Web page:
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Space telescopes capture asteroid slam with striking clarity

 This combination of images provided by NASA shows three different views of the DART spacecraft impact on the asteroid Dimorphos on Monday, Sept. 26, 2022. At left is the view from a forward camera on DART, upper right the Hubble Space Telescope and lower right the James Webb Space Telescope.
NASA
This combination of images provided by NASA shows three different views of the DART spacecraft impact on the asteroid Dimorphos on Monday, Sept. 26, 2022. At left is the view from a forward camera on DART, upper right the Hubble Space Telescope and lower right the James Webb Space Telescope.

The world now has stunning new photos of this week’s asteroid strike, the first planetary defense test of its kind.

NASA on Thursday released pictures of the dramatic event taken by the Hubble and Webb space telescopes.

Telescopes on all seven continents also watched as NASA’s Dart spacecraft slammed Monday into the harmless space rock, 7 million miles (11 million kilometers) from Earth, in hopes of altering its orbit.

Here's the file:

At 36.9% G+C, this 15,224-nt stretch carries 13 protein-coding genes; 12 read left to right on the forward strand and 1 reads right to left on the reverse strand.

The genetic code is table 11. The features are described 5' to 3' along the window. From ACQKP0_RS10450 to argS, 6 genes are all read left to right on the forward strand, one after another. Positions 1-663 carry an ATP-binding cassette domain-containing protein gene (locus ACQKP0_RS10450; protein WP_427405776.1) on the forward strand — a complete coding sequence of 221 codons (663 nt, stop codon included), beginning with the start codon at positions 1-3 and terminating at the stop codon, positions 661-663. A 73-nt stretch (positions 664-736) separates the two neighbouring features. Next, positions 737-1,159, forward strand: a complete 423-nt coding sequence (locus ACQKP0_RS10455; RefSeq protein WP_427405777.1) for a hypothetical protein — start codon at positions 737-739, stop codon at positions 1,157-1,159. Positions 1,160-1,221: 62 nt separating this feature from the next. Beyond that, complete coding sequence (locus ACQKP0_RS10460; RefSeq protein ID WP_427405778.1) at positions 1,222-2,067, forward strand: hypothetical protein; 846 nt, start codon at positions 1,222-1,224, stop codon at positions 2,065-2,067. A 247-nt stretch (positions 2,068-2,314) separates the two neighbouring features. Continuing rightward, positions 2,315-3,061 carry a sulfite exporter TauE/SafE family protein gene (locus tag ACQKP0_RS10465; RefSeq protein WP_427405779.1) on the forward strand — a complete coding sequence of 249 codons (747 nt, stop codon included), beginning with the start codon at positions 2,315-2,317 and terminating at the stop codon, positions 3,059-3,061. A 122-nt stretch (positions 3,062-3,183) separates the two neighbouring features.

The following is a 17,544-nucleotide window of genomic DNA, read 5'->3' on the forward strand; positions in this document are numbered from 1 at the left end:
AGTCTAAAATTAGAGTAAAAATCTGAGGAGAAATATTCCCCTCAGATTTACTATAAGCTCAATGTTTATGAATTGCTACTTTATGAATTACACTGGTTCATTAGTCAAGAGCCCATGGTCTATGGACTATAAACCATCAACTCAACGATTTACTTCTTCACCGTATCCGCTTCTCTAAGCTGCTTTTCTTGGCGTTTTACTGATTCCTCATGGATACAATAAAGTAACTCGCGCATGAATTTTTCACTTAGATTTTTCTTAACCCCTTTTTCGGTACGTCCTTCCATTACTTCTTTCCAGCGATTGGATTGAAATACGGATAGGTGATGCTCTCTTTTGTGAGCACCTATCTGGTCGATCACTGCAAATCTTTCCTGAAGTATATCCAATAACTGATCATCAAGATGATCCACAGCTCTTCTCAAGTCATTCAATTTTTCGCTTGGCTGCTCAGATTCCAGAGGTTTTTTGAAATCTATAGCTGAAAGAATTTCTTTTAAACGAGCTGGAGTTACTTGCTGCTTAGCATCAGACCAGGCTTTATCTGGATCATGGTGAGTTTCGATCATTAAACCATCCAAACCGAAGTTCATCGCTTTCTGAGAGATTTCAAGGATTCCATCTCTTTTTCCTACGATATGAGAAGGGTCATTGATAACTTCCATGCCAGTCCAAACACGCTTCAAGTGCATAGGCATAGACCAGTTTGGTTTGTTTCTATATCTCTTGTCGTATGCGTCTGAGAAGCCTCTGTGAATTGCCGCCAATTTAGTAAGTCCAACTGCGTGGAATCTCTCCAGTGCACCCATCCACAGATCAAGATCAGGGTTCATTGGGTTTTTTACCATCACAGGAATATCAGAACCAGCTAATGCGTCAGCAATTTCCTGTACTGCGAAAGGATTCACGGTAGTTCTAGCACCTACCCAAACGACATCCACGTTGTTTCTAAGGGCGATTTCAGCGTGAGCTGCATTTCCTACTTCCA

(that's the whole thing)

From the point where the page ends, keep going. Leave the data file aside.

Scientists won't know the precise change until November; the demo results are expected to instill confidence in using the technique against a killer asteroid headed our way one day.

“This is an unprecedented view of an unprecedented event,” Johns Hopkins University planetary astronomer and mission leader Andy Rivkin said in a statement.

All these pictures will help scientists learn more about the little asteroid Dimorphos, which took the punch and ended up with a sizable crater. The impact sent streams of rock and dirt hurling into space, appearing as bright emanating rays in the latest photos.

The brightness of this double asteroid system — the 525-foot (160-meter) Dimorphos is actually the moonlet around a bigger asteroid — tripled after the impact as seen in the Hubble images, according to NASA.

Hubble and Webb will keep observing Dimorphos and its large companion Didymos over the next several weeks.

The $325 million Dart mission was launched last year. The spacecraft was built and managed by Johns Hopkins’ Applied Physics Laboratory in Laurel, Maryland.

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Marcia Dunn | Associated Press